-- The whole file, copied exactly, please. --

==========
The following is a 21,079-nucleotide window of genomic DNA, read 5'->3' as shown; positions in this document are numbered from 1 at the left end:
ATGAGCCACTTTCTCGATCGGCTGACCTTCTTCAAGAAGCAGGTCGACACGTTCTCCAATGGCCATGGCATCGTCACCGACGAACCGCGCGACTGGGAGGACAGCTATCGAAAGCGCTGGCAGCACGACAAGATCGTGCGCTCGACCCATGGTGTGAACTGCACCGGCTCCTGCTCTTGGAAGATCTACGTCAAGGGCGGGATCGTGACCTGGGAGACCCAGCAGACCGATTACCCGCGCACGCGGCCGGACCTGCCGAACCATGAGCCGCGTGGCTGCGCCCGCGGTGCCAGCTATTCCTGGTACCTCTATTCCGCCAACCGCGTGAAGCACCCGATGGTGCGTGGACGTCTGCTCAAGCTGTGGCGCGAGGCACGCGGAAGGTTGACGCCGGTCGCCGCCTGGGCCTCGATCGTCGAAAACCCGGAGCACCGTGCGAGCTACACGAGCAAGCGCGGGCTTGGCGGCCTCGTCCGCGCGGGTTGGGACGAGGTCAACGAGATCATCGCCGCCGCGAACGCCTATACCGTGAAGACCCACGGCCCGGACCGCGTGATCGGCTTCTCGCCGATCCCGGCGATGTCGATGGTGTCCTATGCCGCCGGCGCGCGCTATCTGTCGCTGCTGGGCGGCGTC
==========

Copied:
The following is a 21,079-nucleotide window of genomic DNA, read 5'->3' as shown; positions in this document are numbered from 1 at the left end:
ATGAGCCACTTTCTCGATCGGCTGACCTTCTTCAAGAAGCAGGTCGACACGTTCTCCAATGGCCATGGCATCGTCACCGACGAACCGCGCGACTGGGAGGACAGCTATCGAAAGCGCTGGCAGCACGACAAGATCGTGCGCTCGACCCATGGTGTGAACTGCACCGGCTCCTGCTCTTGGAAGATCTACGTCAAGGGCGGGATCGTGACCTGGGAGACCCAGCAGACCGATTACCCGCGCACGCGGCCGGACCTGCCGAACCATGAGCCGCGTGGCTGCGCCCGCGGTGCCAGCTATTCCTGGTACCTCTATTCCGCCAACCGCGTGAAGCACCCGATGGTGCGTGGACGTCTGCTCAAGCTGTGGCGCGAGGCACGCGGAAGGTTGACGCCGGTCGCCGCCTGGGCCTCGATCGTCGAAAACCCGGAGCACCGTGCGAGCTACACGAGCAAGCGCGGGCTTGGCGGCCTCGTCCGCGCGGGTTGGGACGAGGTCAACGAGATCATCGCCGCCGCGAACGCCTATACCGTGAAGACCCACGGCCCGGACCGCGTGATCGGCTTCTCGCCGATCCCGGCGATGTCGATGGTGTCCTATGCCGCCGGCGCGCGCTATCTGTCGCTGCTGGGCGGCGTC